Water is a valuable resource for both humans and ecological systems.
Groundwater is extracted where surface water, including streams, reservoirs, lakes, and other water bodies are scarce or inaccessible. Indeed, groundwater can help meet hydrological needs; for example, in the US, groundwater meets half of the country’s total population water drinking needs, but at a cost. On the long-term, its levels have been declining from continuous pumping, resulting in depletion.
Lowering of the water table is not the sole impact. Sustained groundwater extraction also leads to decreased water quality, as causing contamination by salt water.
Water stress can be defined as “the ratio of freshwater withdrawn to total renewable freshwater resources”. In 2017, Central and Southern Asia and Northern Africa suffered from very high water stress of over 70%. In the same year, Western and Eastern Asia registered high water stress of 54% and 46%.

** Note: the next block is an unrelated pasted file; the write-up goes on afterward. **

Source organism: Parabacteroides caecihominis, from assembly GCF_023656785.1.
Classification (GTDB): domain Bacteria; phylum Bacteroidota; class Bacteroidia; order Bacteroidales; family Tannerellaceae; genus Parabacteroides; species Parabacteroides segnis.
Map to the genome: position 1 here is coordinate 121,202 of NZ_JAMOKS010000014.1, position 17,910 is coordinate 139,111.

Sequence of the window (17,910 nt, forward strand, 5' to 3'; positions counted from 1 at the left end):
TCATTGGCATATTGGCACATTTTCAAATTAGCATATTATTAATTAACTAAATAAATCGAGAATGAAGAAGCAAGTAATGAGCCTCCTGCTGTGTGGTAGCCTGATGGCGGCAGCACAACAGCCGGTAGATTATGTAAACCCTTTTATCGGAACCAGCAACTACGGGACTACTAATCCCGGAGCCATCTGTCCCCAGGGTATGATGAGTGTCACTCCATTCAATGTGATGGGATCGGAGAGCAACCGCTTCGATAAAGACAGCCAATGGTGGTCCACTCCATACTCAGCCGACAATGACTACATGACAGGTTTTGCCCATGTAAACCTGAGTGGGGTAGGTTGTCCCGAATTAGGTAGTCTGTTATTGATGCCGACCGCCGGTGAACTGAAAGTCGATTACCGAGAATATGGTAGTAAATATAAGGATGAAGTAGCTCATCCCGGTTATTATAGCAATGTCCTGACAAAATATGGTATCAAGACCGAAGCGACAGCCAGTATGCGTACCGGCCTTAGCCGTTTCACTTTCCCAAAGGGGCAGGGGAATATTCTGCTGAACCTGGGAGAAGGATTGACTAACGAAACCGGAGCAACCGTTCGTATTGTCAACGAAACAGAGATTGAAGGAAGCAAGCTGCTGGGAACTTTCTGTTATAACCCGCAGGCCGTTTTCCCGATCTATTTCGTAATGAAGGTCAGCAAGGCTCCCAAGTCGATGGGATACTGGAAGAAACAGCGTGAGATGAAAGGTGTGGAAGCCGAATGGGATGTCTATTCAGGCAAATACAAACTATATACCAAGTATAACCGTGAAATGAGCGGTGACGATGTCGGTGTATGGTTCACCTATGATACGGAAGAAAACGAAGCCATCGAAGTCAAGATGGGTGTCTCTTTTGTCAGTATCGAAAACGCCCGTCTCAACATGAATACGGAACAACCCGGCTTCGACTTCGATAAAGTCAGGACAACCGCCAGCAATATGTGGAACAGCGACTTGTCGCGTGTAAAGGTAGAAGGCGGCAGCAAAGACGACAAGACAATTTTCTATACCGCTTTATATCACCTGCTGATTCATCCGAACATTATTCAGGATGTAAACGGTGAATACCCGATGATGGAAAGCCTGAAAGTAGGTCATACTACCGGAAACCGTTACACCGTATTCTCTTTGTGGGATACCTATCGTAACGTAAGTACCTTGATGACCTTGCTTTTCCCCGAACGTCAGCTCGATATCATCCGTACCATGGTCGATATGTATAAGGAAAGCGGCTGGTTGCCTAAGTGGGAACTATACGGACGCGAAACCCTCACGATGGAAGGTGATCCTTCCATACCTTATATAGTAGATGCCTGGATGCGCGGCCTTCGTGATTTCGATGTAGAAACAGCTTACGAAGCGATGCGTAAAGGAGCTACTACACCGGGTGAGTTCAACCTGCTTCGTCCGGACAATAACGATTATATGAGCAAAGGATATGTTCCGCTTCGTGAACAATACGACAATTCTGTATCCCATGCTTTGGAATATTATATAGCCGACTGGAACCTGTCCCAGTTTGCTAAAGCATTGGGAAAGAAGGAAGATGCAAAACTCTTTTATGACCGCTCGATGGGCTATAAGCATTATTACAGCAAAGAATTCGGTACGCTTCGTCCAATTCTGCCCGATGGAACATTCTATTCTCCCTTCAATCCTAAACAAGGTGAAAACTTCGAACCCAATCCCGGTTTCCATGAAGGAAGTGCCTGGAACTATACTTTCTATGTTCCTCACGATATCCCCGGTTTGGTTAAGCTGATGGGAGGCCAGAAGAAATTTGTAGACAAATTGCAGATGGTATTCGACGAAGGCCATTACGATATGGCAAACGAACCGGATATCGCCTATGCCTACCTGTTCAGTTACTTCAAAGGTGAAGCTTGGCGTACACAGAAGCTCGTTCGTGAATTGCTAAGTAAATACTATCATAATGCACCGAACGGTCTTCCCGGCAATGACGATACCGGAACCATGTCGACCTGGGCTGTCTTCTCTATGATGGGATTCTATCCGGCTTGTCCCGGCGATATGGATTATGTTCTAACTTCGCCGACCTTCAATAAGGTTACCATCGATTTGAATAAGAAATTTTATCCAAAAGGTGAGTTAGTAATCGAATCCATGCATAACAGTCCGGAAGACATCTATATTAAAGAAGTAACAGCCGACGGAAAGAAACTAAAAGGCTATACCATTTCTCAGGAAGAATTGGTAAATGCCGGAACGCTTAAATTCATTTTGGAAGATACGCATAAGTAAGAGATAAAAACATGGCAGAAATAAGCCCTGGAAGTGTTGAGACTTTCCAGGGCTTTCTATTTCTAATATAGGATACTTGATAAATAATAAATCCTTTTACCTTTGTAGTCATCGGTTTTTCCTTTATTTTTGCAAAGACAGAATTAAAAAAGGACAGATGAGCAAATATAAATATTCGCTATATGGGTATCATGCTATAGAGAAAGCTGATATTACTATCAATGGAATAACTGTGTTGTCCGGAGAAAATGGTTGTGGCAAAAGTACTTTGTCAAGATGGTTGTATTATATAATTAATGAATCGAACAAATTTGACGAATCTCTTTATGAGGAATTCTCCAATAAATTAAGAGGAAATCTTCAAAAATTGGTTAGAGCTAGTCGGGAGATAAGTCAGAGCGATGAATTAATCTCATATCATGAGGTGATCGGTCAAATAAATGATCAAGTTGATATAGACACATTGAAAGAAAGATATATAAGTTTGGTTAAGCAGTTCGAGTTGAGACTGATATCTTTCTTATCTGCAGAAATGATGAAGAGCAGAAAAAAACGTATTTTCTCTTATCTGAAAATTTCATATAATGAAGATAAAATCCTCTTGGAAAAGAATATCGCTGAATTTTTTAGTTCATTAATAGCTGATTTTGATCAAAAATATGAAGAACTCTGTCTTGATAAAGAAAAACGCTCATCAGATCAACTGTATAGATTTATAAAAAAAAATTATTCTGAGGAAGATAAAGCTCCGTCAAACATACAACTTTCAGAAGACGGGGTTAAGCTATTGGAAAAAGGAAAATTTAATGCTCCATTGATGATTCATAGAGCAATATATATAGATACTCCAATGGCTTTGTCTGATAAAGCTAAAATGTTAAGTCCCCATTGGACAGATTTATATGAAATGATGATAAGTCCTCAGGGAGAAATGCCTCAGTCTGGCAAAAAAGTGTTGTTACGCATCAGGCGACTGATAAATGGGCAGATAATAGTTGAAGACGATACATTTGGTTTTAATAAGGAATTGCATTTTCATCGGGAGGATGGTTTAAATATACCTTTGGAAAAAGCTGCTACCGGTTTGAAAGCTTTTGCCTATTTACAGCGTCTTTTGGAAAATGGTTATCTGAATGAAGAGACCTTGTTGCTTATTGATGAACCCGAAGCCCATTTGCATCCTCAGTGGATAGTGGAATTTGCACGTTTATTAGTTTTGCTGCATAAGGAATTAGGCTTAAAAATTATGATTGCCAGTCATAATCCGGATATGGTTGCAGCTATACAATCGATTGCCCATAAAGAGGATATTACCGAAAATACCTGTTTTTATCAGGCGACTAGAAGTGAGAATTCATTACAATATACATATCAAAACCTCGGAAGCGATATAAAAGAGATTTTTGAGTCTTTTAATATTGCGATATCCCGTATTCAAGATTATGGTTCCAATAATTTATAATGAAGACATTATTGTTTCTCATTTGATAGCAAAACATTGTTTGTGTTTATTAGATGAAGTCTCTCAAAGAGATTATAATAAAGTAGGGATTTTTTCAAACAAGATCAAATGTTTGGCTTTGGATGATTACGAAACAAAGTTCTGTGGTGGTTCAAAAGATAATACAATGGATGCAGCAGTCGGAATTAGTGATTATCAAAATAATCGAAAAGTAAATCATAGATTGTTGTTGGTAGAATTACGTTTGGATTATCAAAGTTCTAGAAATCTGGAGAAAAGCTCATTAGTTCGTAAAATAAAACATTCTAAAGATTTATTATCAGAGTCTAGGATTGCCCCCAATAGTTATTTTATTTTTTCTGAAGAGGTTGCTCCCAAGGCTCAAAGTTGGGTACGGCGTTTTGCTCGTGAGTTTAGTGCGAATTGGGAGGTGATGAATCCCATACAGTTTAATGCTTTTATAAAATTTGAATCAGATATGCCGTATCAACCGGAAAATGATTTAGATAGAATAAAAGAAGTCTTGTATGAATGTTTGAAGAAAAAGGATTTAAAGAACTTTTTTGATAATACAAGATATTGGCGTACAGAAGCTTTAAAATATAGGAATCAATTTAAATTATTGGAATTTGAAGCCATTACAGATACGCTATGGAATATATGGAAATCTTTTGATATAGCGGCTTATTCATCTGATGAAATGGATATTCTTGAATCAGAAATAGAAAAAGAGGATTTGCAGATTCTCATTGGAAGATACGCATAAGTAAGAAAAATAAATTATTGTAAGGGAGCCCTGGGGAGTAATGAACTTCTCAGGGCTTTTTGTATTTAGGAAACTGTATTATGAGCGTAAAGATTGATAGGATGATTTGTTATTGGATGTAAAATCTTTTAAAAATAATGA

As of 2018, freshwater bodies covered 2.1% of land, but they are unevenly distributed worldwide. The distribution ranges from 3.5% in developed nations, 1.4% in developing countries, 1.2% in the least developed nations, and 1% in small island developing states. These percentages are expected to decrease as climate change continues, further exacerbating water scarcity and affecting ecosystems and livelihoods.
Found more information about this issue on the United States Geological Survey website and the Groundwater Foundation website.